Possibly the biggest band to be set adrift after the unfortunate bankruptcy of the great Man's Ruin label (R.I.P.), stoner rock mainstay Alabama Thunderpussy was, not surprisingly, also one of the first to find a new home. In fact, both the band and their as yet unnamed fourth album were quickly snapped up by astute Relapse Records, who, keen to expand their roster beyond its extreme metal boundaries, knew a good deal when they saw one. However, the transition period leading up to this was still no cakewalk for ATP and, after losing two founding members, the group re-recorded and remixed most of Staring at the Divine before its belated 2002 release. Thankfully, their diligence is rewarded by what is arguably their best effort so far. Standout tracks like "Ol' Unfaithful," "Shapeshifter," the Clutch-like "Whore Adore," and the awesome, almost Thin Lizzy-esque "Hunting By Echo" feature immense, memorable riffs, which find the quintet roaring with more purpose than ever before. Also, Staring at the Divine is infinitely more cohesive and focused than the band's previous offering, the ambitious but often sprawling Constellation (the band's barefaced attempt at becoming Lynyrd Skynyrd); probably because most of the stylistic adventures explored on Constellation are featured here as well, they're just boiled down to a lean, muscular, full-force impact. In fact, the album's only oddity, the country-fried "Amounts That Count," is saved for last, transforming what might have been an intrusive aside into a refreshing coda. More than anything, Staring at the Divine exudes a confident maturity that leaves one feeling that Alabama Thunderpussy is finally on its way.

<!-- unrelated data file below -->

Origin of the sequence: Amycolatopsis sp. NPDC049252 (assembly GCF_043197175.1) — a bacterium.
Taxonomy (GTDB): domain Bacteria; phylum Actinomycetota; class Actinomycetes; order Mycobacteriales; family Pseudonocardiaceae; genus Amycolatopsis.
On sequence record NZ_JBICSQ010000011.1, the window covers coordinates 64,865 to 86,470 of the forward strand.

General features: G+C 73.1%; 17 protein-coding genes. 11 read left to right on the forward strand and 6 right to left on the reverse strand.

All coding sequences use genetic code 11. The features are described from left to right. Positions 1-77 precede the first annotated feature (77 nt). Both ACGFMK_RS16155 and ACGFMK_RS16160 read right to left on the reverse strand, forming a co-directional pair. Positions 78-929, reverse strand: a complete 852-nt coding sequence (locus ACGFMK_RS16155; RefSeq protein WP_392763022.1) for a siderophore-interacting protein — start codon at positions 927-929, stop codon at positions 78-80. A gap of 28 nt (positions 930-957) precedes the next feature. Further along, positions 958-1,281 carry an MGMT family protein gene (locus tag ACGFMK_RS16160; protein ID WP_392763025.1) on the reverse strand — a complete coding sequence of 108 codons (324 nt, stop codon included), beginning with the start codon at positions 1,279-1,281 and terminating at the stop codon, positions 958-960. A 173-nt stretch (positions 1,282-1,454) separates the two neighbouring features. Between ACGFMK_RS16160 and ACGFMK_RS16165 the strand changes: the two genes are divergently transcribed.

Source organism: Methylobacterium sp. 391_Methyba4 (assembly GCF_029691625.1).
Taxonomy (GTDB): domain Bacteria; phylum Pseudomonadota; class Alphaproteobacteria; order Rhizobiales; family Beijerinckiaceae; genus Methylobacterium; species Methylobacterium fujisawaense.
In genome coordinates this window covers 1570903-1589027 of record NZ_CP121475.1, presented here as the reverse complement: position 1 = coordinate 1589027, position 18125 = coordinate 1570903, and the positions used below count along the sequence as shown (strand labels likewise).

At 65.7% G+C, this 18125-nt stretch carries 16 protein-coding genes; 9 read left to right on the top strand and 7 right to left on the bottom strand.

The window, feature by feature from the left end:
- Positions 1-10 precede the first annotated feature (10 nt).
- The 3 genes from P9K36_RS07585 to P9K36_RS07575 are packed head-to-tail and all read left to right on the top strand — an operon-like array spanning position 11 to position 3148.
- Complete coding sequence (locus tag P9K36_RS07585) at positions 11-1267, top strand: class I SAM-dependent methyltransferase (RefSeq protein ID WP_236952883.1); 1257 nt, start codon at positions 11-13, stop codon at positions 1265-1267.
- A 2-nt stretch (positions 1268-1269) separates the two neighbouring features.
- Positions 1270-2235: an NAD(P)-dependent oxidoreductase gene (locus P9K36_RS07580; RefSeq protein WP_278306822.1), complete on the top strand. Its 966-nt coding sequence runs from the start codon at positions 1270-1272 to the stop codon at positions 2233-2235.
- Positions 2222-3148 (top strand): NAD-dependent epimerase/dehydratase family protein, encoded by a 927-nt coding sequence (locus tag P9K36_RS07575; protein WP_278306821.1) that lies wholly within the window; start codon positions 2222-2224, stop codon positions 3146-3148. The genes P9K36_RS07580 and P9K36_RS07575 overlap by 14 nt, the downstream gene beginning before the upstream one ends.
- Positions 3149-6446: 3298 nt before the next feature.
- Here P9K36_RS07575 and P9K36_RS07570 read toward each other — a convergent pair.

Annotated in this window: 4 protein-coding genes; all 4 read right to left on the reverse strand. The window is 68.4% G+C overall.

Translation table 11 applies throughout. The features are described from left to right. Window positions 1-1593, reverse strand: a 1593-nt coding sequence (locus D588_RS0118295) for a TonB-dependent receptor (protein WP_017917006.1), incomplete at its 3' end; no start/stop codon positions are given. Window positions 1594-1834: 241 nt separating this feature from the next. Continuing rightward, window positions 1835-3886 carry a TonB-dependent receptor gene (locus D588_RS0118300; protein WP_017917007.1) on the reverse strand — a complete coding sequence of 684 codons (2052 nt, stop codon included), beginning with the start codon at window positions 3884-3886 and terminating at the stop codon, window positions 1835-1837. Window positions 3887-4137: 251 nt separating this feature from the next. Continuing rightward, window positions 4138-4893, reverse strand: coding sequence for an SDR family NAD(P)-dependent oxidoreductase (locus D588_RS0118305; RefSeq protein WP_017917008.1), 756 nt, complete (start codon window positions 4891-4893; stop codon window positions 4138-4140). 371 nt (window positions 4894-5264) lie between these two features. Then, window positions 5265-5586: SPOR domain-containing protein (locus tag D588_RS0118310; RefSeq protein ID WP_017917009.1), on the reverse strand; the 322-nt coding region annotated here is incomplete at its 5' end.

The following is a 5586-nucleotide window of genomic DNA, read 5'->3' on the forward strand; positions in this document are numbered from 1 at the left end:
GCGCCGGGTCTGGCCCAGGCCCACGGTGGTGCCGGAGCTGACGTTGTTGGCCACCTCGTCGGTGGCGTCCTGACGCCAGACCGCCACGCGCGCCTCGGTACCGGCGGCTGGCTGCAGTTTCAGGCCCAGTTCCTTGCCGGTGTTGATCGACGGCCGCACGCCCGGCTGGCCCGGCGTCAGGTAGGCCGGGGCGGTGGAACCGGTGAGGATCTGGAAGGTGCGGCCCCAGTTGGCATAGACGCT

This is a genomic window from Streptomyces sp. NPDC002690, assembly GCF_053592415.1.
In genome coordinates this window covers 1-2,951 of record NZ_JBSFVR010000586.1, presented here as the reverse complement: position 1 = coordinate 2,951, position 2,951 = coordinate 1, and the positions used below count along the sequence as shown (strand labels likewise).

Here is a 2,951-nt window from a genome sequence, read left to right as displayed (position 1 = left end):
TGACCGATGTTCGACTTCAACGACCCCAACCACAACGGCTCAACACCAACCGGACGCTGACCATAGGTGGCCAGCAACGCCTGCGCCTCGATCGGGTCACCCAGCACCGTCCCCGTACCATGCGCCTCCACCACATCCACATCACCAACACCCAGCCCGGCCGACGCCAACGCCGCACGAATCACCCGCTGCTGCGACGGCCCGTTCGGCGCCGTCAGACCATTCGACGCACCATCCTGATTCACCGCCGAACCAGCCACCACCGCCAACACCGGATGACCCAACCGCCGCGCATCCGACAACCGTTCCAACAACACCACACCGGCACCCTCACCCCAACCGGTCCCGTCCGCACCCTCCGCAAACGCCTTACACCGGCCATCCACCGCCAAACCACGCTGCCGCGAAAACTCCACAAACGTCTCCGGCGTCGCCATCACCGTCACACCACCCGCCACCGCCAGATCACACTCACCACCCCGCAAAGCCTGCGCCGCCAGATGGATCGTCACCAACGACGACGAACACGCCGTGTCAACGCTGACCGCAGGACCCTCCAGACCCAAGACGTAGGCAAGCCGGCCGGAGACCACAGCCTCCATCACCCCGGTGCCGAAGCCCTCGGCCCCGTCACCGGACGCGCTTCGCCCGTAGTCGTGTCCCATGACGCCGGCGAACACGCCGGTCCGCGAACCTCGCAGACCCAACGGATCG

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AllMusic Review by Eduardo Rivadavia